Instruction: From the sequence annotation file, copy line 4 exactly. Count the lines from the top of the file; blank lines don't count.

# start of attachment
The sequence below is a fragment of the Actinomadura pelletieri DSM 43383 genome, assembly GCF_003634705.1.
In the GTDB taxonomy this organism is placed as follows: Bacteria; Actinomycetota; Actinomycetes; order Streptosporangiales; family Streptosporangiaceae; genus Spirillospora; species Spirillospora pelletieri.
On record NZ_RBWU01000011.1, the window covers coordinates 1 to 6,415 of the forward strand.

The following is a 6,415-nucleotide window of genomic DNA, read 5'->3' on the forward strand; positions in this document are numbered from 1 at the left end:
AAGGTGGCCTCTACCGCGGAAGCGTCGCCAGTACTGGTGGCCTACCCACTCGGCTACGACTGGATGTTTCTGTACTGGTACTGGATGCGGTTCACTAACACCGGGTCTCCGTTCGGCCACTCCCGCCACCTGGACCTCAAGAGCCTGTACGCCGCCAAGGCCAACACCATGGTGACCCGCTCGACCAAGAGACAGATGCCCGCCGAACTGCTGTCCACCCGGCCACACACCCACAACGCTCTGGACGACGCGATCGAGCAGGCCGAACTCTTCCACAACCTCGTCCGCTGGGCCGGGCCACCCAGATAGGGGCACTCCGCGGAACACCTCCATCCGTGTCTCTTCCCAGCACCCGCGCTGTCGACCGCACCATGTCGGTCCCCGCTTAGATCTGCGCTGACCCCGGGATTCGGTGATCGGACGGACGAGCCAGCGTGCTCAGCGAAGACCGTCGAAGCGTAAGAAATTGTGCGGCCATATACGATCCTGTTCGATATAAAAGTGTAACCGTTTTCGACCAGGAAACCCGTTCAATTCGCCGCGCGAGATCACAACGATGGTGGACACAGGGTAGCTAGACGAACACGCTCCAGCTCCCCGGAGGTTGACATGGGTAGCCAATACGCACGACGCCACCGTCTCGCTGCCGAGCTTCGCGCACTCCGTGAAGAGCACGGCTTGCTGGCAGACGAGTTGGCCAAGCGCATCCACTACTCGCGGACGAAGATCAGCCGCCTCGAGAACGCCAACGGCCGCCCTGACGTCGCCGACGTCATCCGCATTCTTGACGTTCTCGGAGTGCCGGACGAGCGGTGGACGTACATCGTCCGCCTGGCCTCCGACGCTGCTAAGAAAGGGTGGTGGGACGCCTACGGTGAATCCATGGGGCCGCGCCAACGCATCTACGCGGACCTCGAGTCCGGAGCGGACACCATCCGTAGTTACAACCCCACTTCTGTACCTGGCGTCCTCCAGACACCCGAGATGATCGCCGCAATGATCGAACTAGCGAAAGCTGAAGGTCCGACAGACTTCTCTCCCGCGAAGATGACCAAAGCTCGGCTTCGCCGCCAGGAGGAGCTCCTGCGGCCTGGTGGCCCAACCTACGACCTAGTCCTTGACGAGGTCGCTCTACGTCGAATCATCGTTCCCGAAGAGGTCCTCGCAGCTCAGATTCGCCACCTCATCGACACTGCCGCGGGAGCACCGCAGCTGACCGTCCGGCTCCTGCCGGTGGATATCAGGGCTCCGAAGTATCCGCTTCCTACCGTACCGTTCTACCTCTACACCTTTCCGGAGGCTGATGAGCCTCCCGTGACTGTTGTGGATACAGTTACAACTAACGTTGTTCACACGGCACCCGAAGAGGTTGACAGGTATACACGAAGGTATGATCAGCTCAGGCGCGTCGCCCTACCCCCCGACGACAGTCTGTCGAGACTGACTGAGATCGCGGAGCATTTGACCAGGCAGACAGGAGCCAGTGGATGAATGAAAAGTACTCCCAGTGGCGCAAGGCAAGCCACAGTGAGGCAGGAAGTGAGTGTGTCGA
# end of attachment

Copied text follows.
The following is a 6,415-nucleotide window of genomic DNA, read 5'->3' on the forward strand; positions in this document are numbered from 1 at the left end: